How Atkins Estimond of ‘Hightown’ Sees BLM and ‘Defund the Police’

Atkins Estimond by Josh Stringer

“When I heard about defunding of the police without understanding exactly what it was,” Atkins Estimond tells Observer, “I wasn’t sure that that was the best way forward. But after doing some research and understanding what that’s really asking, I think that the resources should be moved into different programs for our community, and that law enforcement shouldn’t be the first action in every single situation.” Josh Stringer

“Nobody wants to reinforce negative stereotypes about their own community,” says Atkins Estimond, the Haitian-American actor who plays Osito, a Black drug dealer, in Hightown. The Starz series—a drama about the opioid epidemic on Cape Cod, the people who struggle to fight the addiction and the law enforcement who struggle to control the proliferation—comes to a close on July 12 and was recently picked up for a second season. The show is rife with characters we haven’t seen before in main roles, especially Jackie, the lead played by Monica Raymund. Jackie is Latinx, a lesbian and also an alcoholic and drug abuser. She may have her demons, but it’s novel for a TV show to have a non-white, non-hetero lead who isn’t squeaky clean.

What drew Estimond to the character of Osito was that he was more than just a drug dealer in Jackie’s orbit. “He’s more complex than that,” says Estimond, who lives in Atlanta with his partner and young child and has played everything from a doctor on The Resident, to a computer whiz on Preacher to an undercover detective in Dumb and Dumber To. “There are layers to him, […] which eased those concerns of [playing a stereotype] when initially reading the script. Yes, he’s not a good guy, but he has a code [of honor and ethics] and there is heart and humanity there.”

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What makes Estimond’s character tick was clear to him from the get-go, but he did discuss with showrunner Rebecca Perry Cutter the fact that Osito was written as full Dominican and Estimond is full Haitian. In light of the fact that the two countries share an island, he worked with Cutter to combine the two heritages. And while Estimond is, at the end of the day, still portraying a Black drug dealer, it’s the nuances of Osito that he thinks can help move the conversation forward to help show that people have to make hard decisions in order to survive.

“It’s easy to look at the surface and judge people about why they do the things they do,” says Estimond, “[…] but there are a lot of elements that can keep someone locked into the cycle and force them to make these tough decisions.”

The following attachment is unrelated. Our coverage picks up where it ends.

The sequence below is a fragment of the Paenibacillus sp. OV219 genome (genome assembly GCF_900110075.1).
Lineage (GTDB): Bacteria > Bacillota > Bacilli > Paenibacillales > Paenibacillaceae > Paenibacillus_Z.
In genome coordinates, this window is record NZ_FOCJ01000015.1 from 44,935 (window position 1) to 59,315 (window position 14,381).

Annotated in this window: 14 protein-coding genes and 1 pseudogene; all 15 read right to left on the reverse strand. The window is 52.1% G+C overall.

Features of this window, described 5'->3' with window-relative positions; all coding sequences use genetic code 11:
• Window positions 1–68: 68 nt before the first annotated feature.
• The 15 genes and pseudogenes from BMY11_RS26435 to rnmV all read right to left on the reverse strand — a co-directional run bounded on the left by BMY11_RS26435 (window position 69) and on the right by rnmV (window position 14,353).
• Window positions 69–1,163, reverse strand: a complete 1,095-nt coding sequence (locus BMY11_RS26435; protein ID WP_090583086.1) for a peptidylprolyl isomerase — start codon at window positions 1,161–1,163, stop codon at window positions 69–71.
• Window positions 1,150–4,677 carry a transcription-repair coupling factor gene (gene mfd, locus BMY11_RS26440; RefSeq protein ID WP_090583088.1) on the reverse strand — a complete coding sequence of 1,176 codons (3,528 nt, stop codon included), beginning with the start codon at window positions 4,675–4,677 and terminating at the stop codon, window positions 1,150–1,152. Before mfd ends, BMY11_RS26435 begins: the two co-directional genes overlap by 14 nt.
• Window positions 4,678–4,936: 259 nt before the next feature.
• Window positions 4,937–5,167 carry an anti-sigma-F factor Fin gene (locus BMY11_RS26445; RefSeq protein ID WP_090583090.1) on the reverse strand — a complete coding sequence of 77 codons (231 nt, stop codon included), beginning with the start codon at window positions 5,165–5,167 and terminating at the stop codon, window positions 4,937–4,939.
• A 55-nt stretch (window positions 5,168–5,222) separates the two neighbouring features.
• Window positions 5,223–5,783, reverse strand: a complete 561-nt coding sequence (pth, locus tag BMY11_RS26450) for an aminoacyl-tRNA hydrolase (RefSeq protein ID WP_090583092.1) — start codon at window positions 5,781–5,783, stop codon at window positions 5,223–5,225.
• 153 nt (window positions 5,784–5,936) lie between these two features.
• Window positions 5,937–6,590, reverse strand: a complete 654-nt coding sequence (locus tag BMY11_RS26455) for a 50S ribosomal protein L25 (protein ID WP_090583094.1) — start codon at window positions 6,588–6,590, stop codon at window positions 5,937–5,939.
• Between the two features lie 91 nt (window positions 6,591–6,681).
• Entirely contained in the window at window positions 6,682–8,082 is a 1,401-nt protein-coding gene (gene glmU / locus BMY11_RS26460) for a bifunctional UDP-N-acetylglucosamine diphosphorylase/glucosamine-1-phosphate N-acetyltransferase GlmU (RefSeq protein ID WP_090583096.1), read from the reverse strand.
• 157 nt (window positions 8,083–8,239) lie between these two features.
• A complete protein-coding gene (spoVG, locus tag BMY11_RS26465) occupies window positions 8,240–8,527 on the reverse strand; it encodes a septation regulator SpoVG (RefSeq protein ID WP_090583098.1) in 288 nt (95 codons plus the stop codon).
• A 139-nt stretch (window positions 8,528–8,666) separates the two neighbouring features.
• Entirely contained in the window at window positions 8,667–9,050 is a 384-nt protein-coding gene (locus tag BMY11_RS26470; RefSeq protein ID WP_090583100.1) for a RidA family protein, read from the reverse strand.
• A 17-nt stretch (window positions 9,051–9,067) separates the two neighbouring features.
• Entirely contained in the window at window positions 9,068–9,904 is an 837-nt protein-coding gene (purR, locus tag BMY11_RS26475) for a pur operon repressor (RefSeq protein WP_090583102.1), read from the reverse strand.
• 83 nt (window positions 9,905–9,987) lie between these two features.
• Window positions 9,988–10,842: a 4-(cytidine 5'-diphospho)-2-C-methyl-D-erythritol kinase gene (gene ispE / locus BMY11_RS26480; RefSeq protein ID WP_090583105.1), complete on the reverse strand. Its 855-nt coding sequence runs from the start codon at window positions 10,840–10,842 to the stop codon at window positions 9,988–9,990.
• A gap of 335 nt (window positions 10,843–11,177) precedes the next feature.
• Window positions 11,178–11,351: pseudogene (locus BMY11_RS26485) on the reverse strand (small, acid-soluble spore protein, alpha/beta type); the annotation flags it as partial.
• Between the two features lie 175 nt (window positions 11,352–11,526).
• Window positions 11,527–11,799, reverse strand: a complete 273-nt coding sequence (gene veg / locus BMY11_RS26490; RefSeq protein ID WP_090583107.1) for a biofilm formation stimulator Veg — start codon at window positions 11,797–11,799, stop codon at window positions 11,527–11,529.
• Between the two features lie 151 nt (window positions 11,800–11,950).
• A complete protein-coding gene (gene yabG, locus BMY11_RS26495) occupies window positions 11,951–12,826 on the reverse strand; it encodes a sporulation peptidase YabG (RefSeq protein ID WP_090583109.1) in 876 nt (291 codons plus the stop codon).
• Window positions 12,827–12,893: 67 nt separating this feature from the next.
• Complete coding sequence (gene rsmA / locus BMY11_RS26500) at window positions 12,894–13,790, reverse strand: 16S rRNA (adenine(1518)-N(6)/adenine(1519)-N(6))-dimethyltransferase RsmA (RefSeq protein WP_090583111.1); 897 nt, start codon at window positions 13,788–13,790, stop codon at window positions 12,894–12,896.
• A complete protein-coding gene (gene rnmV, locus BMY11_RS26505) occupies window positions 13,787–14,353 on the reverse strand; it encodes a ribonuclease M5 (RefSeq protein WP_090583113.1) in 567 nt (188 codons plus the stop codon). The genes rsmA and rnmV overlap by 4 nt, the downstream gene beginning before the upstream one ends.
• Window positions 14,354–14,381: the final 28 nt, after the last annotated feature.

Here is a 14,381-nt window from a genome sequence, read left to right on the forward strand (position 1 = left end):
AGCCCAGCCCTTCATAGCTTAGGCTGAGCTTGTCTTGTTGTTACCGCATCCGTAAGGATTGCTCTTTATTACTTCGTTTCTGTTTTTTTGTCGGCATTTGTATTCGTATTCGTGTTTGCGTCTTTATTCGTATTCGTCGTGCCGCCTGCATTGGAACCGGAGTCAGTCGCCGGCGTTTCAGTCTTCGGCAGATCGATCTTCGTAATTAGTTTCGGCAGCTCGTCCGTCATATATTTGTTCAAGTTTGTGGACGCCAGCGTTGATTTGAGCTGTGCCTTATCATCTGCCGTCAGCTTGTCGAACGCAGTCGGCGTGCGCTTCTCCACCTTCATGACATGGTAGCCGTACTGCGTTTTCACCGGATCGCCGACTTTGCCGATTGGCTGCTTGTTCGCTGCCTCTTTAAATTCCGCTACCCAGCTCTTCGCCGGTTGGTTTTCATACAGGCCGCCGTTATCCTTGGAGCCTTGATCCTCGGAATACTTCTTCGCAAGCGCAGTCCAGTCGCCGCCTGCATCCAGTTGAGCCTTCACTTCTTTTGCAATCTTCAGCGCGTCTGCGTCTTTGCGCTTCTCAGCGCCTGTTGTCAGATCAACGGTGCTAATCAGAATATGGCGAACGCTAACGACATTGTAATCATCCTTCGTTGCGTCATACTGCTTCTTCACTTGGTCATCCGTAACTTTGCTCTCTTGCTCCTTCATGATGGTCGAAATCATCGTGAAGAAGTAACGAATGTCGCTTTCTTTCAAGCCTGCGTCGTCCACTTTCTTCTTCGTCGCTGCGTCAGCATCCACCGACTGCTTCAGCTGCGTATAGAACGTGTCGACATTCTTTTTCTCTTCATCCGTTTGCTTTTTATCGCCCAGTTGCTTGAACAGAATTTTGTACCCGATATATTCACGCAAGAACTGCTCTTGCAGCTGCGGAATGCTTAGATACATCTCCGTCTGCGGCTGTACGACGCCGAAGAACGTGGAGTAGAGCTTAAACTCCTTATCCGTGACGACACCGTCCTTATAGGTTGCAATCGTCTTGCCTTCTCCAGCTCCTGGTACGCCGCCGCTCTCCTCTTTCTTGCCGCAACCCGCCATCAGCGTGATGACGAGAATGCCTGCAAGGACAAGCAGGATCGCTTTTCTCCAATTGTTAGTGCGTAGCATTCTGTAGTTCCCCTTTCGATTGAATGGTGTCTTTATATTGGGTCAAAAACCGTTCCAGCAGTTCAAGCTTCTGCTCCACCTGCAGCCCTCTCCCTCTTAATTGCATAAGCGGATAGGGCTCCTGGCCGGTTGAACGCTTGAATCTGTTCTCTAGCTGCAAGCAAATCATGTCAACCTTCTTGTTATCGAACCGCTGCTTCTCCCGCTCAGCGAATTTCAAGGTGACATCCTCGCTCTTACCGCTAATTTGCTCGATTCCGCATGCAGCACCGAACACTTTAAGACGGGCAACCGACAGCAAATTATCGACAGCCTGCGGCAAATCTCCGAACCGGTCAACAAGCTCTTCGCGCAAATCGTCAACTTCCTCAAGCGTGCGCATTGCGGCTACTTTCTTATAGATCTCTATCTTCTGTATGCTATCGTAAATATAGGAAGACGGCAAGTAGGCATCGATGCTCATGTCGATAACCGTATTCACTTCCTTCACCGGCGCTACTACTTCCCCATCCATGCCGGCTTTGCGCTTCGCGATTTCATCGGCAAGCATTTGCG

This sentiment is prevalent among the Black Lives Matter movement that has gained momentum in the last few weeks after the killing of George Floyd and other Black people by police officers. Signs that read “judging a demonstration by its most violent participant but not judging a police force by its most violent cops is the language of the oppressor” scatter city-wide protests across the United States and the world. But Estimond knows all too well that this is not news to people of color.

“These issues are nothing new to Black people who deal with race in America every day,” says Estimond. “But I feel like more white people are starting to be engaged and that’s important because it’s going to take everyone to really effect [change].”

Atkins Estimond

Atkins Estimond of Hightown. Josh Stringer

Estimond believes that voting is going to help, at the local, state and national level, that donating money to causes like The Bail Project and the ACLU are going to help and that defunding the police is going to help, even though his own father is a police officer.

“When I heard about defunding of the police without understanding exactly what it was,” he says, “I wasn’t sure that that was the best way forward. But after doing some research and understanding what that’s really asking, I think that the resources should be moved into different programs for our community, and that law enforcement shouldn’t be the first action in every single situation.”

Estimond says that his father has similar views and that he’s disgusted with police brutality. But Estimond also admits that he’s afraid for his father because in past situations that have escalated between the people and police, officers have been killed.

“My dad has always taught me that right is right and wrong is wrong,” he says. “And what’s happening and been happening is wrong. And we have to do something about it.”

Hightown‘s season finale will air on Sunday, July 12, at 8/7c on Starz and the Starz App. 

How Atkins Estimond of ‘Hightown’ Sees BLM and ‘Defund the Police’